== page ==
You shouldn't quit your first job the second you stop liking it -- there are a lot of advantages, both personal and professional, to sticking it out for awhile. You’ve probably heard the professional reasons: longer tenure on your resume sends good signals to future employers, and longer-term employees often level up to more responsibility. But personally, it can also be fulfilling to sit with your first job a little longer than you would in the future because it’ll help give you experience in determining exactly what’s uncomfortable but good for your growth, and what’s uncomfortable and not worth pursuing.
So how do you know when it’s time to go?
There’s no more room for advancement.
This can be a tricky one to assess in an entry-level job -- theoretically, there’s nowhere to go but up. But there are plenty of first jobs that do have a ceiling, and if you feel like you’re hitting it, talk to your boss about your options. If you’ve mastered your current function and there’s really nothing to level into, you should probably start looking for your next step.
You’re no longer learning.
Sailing through your days on autopilot? That’s not a great place to be in your first job, which should be all about learning and skill acquisition. Look for ways to expand, or start polishing your resume for a move.
It’s negatively impacting your mental or physical health.
Let’s face it: first jobs are hard. You’re not just learning how to do something new, you’re also learning how to be on a work schedule, how to organize yourself, how to maintain your productivity, and how to balance work and life. Expect some growing pains. But if you’re consistently feeling depressed, anxious, or over-stressed, or your job is giving you constant insomnia, high blood pressure, or other health problems, you should move on.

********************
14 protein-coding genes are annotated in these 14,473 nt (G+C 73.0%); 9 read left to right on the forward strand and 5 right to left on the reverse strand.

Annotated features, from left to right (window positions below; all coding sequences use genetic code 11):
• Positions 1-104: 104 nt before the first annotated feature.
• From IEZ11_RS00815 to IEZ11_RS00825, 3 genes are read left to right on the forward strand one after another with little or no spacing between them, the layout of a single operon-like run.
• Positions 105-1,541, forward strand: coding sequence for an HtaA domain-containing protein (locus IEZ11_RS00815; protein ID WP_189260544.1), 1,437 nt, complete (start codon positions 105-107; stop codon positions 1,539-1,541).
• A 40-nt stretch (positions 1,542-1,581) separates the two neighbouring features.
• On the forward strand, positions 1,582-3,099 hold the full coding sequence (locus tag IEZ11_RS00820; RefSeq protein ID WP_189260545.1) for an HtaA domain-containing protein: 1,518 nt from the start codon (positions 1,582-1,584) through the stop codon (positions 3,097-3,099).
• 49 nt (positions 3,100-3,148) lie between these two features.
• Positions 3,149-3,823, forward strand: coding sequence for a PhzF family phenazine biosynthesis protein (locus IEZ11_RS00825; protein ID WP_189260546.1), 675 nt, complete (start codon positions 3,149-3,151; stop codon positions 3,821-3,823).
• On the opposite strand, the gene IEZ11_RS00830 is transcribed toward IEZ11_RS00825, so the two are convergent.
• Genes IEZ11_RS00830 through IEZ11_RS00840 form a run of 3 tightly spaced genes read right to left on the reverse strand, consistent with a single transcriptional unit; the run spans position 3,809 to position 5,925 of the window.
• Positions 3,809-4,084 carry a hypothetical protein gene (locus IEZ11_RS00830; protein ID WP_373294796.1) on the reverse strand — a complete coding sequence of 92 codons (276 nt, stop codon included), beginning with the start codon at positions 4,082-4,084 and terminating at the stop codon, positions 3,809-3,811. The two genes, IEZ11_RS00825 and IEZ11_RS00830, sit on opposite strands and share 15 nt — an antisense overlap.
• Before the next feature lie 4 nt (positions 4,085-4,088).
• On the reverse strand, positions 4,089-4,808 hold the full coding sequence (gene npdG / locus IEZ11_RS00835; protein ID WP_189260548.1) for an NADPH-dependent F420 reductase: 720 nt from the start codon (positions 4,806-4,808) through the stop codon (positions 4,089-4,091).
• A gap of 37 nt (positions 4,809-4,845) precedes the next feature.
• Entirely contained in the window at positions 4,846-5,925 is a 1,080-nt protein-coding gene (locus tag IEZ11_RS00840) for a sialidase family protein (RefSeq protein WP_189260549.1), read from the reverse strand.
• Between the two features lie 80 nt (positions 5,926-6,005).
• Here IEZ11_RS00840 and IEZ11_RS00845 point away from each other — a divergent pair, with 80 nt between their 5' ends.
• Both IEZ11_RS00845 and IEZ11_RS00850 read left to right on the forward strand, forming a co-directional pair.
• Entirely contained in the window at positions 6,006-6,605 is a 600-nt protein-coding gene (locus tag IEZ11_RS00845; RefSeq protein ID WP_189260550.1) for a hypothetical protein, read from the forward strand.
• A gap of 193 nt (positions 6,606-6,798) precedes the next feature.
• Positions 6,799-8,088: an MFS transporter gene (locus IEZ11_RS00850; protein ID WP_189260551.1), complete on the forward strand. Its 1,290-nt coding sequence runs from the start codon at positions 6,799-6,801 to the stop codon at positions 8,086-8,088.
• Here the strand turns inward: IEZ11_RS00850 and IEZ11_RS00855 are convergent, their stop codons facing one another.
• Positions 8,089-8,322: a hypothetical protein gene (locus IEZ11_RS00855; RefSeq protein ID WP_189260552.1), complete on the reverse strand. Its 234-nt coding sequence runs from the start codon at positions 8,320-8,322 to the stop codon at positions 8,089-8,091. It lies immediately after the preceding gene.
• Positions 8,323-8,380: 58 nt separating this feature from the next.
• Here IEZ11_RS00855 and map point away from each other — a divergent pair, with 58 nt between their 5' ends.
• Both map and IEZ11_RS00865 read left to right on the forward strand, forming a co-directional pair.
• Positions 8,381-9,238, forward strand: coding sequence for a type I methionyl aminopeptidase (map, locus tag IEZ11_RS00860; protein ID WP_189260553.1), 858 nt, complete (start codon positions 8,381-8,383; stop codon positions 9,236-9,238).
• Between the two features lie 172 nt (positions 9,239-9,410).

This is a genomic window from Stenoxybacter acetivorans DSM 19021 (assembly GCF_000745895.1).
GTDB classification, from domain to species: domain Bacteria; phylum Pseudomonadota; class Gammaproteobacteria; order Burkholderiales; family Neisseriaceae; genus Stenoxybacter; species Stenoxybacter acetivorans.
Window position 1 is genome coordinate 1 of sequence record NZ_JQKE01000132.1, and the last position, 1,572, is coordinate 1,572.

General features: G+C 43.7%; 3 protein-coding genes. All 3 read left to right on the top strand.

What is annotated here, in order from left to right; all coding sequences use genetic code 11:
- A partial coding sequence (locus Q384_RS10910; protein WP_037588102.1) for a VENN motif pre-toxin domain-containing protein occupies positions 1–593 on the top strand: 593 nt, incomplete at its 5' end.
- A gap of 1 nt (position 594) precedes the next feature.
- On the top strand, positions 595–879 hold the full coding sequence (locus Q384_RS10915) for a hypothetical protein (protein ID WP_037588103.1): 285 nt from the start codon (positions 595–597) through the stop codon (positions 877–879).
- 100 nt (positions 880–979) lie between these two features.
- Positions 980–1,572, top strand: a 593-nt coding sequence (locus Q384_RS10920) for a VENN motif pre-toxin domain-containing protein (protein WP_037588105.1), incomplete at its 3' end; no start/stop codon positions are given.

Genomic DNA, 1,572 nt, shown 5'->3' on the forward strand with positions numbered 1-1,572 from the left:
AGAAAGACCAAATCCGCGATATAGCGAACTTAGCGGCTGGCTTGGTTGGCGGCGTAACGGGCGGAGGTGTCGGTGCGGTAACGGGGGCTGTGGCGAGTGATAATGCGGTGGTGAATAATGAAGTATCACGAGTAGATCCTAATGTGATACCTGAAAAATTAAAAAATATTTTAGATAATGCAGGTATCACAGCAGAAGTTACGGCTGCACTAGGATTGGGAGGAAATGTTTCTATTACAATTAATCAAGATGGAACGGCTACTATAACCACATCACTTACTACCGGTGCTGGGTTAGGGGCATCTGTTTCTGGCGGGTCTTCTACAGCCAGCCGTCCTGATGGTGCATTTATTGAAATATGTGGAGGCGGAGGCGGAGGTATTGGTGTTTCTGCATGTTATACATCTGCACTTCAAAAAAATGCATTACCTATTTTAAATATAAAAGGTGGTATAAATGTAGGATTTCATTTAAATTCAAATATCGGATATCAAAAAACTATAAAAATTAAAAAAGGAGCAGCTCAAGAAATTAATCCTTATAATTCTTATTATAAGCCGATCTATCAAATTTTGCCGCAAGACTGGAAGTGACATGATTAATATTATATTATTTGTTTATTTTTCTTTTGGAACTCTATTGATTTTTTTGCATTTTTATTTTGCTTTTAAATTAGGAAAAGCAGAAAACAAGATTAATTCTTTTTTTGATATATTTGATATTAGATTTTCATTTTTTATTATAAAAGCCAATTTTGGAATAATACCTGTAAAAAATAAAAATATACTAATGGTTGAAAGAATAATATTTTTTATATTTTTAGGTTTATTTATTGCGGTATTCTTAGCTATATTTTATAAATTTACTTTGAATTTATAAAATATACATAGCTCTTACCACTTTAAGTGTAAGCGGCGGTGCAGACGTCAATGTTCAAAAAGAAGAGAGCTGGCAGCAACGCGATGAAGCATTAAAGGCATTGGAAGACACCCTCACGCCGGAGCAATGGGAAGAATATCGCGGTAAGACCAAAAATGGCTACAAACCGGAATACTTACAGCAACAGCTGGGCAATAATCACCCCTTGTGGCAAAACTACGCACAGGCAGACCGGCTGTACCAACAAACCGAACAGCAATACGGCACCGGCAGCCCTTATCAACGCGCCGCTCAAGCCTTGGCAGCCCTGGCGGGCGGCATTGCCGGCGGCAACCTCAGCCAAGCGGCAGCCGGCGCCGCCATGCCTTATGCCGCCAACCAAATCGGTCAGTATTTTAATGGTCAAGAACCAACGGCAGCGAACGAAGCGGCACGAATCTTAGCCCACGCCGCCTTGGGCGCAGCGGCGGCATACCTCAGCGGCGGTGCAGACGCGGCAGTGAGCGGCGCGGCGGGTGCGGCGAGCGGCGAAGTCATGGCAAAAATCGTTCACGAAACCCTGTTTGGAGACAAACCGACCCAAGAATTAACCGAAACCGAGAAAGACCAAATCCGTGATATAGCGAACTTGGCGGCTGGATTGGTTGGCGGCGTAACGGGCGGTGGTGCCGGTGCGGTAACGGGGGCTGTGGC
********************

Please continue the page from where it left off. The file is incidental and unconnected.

The work environment is toxic.
Work is hard enough without having to deal with the emotional baggage of toxic coworkers or bosses. And while you should start to develop a thick skin in your first job, you shouldn’t put up with ongoing back-stabbing, mean-spirited gossip, improper emotional boundaries, or harassment. Don’t be afraid to go to HR -- and don’t be afraid to leave it behind.
You’re constantly complaining about your job -- and it’s impacting your relationships.
Are you the person who can’t stop talking about how much you hate your job when you’re out with your friends? Ask yourself honestly whether you can fix what ails you -- if you can’t, then it’s probably time to get out.
You’re not learning the skills you’d hoped to acquire.
Maybe you took this job to add some sales closing chops to your toolbox, only to find that you’re really in a customer service role. Or maybe you’re being micromanaged to the point where you can’t take on anything new. Either way, get what you can out of the experience while you start looking for a position that better aligns with the skills you’re seeking.
You’re not in the right industry or function.